Though Koh admitted that some parts of the country are getting saturated — she said the Damansara area alone have seven to 10 cinemas within a 5km radius — she still sees room for growth overall as admissions per capita in Malaysia were only at 2.5, compared with four to five seen in matured markets such as Singapore and Australia.

“Having said that, there is saturation in the Klang Valley, which caters to about 55% to 60% of the total domestic box office. So we’re more selective where we go into. We will only go into strategic locations, with malls of reputable developers. We’re also choosing underserved markets like Johor and Penang. So outside the Klang Valley, if there’s a mall and it’s underserved, we’d like to be there,” said Koh.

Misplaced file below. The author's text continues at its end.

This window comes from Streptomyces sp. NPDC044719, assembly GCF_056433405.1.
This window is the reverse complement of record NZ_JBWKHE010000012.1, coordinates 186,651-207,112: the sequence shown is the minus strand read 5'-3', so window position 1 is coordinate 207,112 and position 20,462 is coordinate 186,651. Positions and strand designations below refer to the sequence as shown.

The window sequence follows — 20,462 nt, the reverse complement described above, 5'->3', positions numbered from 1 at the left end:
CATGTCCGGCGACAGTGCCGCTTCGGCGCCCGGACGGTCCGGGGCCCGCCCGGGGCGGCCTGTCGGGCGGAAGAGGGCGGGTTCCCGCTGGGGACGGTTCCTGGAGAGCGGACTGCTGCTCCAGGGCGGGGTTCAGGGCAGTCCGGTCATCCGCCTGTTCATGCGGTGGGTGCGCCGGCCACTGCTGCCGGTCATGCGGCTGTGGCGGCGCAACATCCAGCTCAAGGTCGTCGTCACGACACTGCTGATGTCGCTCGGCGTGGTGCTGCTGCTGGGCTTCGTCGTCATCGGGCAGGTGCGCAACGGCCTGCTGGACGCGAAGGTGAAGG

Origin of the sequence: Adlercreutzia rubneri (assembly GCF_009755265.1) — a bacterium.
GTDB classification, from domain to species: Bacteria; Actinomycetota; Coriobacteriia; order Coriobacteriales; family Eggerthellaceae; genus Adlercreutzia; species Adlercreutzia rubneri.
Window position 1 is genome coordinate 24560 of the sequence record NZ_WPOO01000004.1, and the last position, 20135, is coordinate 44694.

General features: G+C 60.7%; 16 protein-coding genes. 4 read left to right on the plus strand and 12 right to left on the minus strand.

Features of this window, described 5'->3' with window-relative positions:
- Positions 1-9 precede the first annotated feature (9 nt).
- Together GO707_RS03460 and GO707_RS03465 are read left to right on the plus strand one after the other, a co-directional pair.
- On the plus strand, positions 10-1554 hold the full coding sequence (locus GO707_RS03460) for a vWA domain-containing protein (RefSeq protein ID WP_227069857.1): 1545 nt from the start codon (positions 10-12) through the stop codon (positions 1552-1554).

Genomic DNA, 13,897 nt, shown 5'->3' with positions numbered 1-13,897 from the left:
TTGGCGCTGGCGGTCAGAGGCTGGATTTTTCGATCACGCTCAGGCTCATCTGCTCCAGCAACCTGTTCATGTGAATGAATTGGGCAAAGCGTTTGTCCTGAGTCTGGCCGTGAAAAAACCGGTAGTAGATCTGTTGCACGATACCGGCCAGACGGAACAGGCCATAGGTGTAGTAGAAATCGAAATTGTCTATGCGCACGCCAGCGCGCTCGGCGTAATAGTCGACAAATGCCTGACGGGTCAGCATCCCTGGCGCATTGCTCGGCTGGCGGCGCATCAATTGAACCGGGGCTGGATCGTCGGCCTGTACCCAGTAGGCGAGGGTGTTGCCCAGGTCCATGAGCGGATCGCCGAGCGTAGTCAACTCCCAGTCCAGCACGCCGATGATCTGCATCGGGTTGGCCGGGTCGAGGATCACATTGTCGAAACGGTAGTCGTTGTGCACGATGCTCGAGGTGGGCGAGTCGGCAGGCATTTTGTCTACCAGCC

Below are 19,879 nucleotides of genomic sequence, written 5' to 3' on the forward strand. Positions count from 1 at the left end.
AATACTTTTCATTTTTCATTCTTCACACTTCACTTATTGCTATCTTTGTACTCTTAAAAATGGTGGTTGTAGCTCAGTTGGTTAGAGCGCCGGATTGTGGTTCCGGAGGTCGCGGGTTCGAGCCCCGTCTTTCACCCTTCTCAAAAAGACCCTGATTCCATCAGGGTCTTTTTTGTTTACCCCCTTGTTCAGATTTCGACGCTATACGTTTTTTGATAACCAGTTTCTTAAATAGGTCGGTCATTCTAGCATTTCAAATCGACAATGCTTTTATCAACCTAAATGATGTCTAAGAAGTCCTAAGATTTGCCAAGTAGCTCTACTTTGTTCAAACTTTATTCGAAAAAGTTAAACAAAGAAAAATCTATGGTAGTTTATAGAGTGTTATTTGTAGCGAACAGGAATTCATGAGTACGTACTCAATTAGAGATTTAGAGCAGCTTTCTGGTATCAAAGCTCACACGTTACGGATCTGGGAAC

JV model works best

Growth opportunities are also aplenty outside the country, said Koh. In Vietnam, she said the maths alone — where the population is over 90 million, with just some 700 over screens, as opposed to Malaysia’s 30 million with 1,041 screens — makes a compelling argument for aggressive expansion.

Which is why the group is planning six new cinemas there this year under the Galaxy brand of cinemas operated by Galaxy Studio Joint Stock Company. PPB, via GSC Vietnam Ltd, has a 40% stake in Galaxy Studio.

“Vietnam is a really big growth market for us. This year alone, we’re adding 37 screens there. Next year, we are looking at another six locations, with 30 screens. Currently, we have seven locations there with 43 screens,” said Koh.

The group first ventured into Vietnam in 2013, when it started with only three cinemas in Ho Chi Minh City.

“Since then, we’ve gone to Hanoi, the Mekong Delta, and tier two to four cities. We’re in Danang as well. By 2018, we would be in close to 19 locations, compared to seven now. That’s about 2.7 times growth,” she said.